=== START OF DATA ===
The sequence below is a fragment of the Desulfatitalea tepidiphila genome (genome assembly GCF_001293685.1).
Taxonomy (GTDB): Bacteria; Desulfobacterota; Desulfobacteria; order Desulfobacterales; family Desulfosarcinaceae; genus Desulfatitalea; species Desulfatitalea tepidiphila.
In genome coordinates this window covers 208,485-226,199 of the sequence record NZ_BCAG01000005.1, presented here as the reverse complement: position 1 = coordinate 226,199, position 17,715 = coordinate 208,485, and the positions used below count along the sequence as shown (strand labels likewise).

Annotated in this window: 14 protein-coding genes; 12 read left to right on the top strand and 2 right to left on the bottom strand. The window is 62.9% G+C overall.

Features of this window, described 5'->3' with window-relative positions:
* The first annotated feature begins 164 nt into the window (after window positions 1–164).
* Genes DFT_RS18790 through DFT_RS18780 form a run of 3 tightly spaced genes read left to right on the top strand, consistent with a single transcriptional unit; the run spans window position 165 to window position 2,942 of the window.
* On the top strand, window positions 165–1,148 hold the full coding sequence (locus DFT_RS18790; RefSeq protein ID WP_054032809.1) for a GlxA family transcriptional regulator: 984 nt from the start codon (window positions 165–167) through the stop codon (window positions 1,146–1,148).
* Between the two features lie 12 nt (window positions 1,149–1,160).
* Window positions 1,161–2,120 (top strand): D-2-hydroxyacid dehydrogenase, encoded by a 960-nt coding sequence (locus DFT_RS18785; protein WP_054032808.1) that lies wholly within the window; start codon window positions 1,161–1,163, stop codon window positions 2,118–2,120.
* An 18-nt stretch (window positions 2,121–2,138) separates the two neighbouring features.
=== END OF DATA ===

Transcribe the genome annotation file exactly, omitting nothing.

The sequence below is a fragment of the Desulfatitalea tepidiphila genome (genome assembly GCF_001293685.1).
Taxonomy (GTDB): Bacteria; Desulfobacterota; Desulfobacteria; order Desulfobacterales; family Desulfosarcinaceae; genus Desulfatitalea; species Desulfatitalea tepidiphila.
In genome coordinates this window covers 208,485-226,199 of the sequence record NZ_BCAG01000005.1, presented here as the reverse complement: position 1 = coordinate 226,199, position 17,715 = coordinate 208,485, and the positions used below count along the sequence as shown (strand labels likewise).

Annotated in this window: 14 protein-coding genes; 12 read left to right on the top strand and 2 right to left on the bottom strand. The window is 62.9% G+C overall.

Features of this window, described 5'->3' with window-relative positions:
* The first annotated feature begins 164 nt into the window (after window positions 1–164).
* Genes DFT_RS18790 through DFT_RS18780 form a run of 3 tightly spaced genes read left to right on the top strand, consistent with a single transcriptional unit; the run spans window position 165 to window position 2,942 of the window.
* On the top strand, window positions 165–1,148 hold the full coding sequence (locus DFT_RS18790; RefSeq protein ID WP_054032809.1) for a GlxA family transcriptional regulator: 984 nt from the start codon (window positions 165–167) through the stop codon (window positions 1,146–1,148).
* Between the two features lie 12 nt (window positions 1,149–1,160).
* Window positions 1,161–2,120 (top strand): D-2-hydroxyacid dehydrogenase, encoded by a 960-nt coding sequence (locus DFT_RS18785; protein WP_054032808.1) that lies wholly within the window; start codon window positions 1,161–1,163, stop codon window positions 2,118–2,120.
* An 18-nt stretch (window positions 2,121–2,138) separates the two neighbouring features.